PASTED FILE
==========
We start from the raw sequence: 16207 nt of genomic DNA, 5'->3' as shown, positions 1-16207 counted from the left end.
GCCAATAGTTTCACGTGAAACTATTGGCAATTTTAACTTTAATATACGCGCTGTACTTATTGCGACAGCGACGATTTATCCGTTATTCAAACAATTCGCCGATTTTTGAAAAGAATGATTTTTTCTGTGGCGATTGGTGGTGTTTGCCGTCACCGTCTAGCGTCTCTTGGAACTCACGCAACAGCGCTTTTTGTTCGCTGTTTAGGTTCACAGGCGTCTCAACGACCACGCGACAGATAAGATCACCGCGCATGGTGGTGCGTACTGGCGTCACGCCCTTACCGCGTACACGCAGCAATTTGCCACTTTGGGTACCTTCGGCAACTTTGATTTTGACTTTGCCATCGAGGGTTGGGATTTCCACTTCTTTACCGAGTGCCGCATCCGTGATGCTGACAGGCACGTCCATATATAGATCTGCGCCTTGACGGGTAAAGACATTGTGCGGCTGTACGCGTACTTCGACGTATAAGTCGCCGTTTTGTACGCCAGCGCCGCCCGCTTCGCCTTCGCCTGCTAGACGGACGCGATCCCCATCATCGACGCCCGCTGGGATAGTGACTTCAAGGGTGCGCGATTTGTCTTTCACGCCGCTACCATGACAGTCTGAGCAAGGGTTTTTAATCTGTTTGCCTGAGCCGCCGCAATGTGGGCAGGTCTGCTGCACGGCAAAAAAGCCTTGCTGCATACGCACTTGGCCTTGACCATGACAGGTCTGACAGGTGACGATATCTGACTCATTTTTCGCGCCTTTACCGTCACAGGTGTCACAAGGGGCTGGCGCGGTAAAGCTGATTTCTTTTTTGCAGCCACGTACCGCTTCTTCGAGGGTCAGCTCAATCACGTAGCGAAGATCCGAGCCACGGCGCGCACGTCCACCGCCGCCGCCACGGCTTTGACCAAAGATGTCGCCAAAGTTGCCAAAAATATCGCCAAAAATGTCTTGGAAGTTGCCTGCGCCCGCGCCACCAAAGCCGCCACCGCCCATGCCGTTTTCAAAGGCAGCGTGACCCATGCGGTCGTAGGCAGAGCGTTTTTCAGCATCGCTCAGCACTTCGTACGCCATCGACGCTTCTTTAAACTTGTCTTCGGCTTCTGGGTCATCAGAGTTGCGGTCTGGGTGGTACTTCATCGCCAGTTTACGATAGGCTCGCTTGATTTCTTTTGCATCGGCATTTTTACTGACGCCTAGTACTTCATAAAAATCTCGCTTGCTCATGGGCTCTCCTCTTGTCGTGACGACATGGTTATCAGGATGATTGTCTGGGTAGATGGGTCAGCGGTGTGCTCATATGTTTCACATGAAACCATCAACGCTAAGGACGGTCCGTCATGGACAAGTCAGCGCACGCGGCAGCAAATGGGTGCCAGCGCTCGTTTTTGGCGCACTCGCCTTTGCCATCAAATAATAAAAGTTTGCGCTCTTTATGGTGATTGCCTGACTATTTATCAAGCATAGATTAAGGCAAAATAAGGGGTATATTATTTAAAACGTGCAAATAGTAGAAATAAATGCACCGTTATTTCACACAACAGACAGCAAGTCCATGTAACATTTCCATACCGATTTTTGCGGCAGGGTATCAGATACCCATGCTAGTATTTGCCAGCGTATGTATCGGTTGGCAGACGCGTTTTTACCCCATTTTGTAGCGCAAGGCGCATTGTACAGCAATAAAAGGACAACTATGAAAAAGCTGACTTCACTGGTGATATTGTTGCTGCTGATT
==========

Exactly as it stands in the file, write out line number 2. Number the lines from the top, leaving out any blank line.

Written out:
GCCAATAGTTTCACGTGAAACTATTGGCAATTTTAACTTTAATATACGCGCTGTACTTATTGCGACAGCGACGATTTATCCGTTATTCAAACAATTCGCCGATTTTTGAAAAGAATGATTTTTTCTGTGGCGATTGGTGGTGTTTGCCGTCACCGTCTAGCGTCTCTTGGAACTCACGCAACAGCGCTTTTTGTTCGCTGTTTAGGTTCACAGGCGTCTCAACGACCACGCGACAGATAAGATCACCGCGCATGGTGGTGCGTACTGGCGTCACGCCCTTACCGCGTACACGCAGCAATTTGCCACTTTGGGTACCTTCGGCAACTTTGATTTTGACTTTGCCATCGAGGGTTGGGATTTCCACTTCTTTACCGAGTGCCGCATCCGTGATGCTGACAGGCACGTCCATATATAGATCTGCGCCTTGACGGGTAAAGACATTGTGCGGCTGTACGCGTACTTCGACGTATAAGTCGCCGTTTTGTACGCCAGCGCCGCCCGCTTCGCCTTCGCCTGCTAGACGGACGCGATCCCCATCATCGACGCCCGCTGGGATAGTGACTTCAAGGGTGCGCGATTTGTCTTTCACGCCGCTACCATGACAGTCTGAGCAAGGGTTTTTAATCTGTTTGCCTGAGCCGCCGCAATGTGGGCAGGTCTGCTGCACGGCAAAAAAGCCTTGCTGCATACGCACTTGGCCTTGACCATGACAGGTCTGACAGGTGACGATATCTGACTCATTTTTCGCGCCTTTACCGTCACAGGTGTCACAAGGGGCTGGCGCGGTAAAGCTGATTTCTTTTTTGCAGCCACGTACCGCTTCTTCGAGGGTCAGCTCAATCACGTAGCGAAGATCCGAGCCACGGCGCGCACGTCCACCGCCGCCGCCACGGCTTTGACCAAAGATGTCGCCAAAGTTGCCAAAAATATCGCCAAAAATGTCTTGGAAGTTGCCTGCGCCCGCGCCACCAAAGCCGCCACCGCCCATGCCGTTTTCAAAGGCAGCGTGACCCATGCGGTCGTAGGCAGAGCGTTTTTCAGCATCGCTCAGCACTTCGTACGCCATCGACGCTTCTTTAAACTTGTCTTCGGCTTCTGGGTCATCAGAGTTGCGGTCTGGGTGGTACTTCATCGCCAGTTTACGATAGGCTCGCTTGATTTCTTTTGCATCGGCATTTTTACTGACGCCTAGTACTTCATAAAAATCTCGCTTGCTCATGGGCTCTCCTCTTGTCGTGACGACATGGTTATCAGGATGATTGTCTGGGTAGATGGGTCAGCGGTGTGCTCATATGTTTCACATGAAACCATCAACGCTAAGGACGGTCCGTCATGGACAAGTCAGCGCACGCGGCAGCAAATGGGTGCCAGCGCTCGTTTTTGGCGCACTCGCCTTTGCCATCAAATAATAAAAGTTTGCGCTCTTTATGGTGATTGCCTGACTATTTATCAAGCATAGATTAAGGCAAAATAAGGGGTATATTATTTAAAACGTGCAAATAGTAGAAATAAATGCACCGTTATTTCACACAACAGACAGCAAGTCCATGTAACATTTCCATACCGATTTTTGCGGCAGGGTATCAGATACCCATGCTAGTATTTGCCAGCGTATGTATCGGTTGGCAGACGCGTTTTTACCCCATTTTGTAGCGCAAGGCGCATTGTACAGCAATAAAAGGACAACTATGAAAAAGCTGACTTCACTGGTGATATTGTTGCTGCTGATT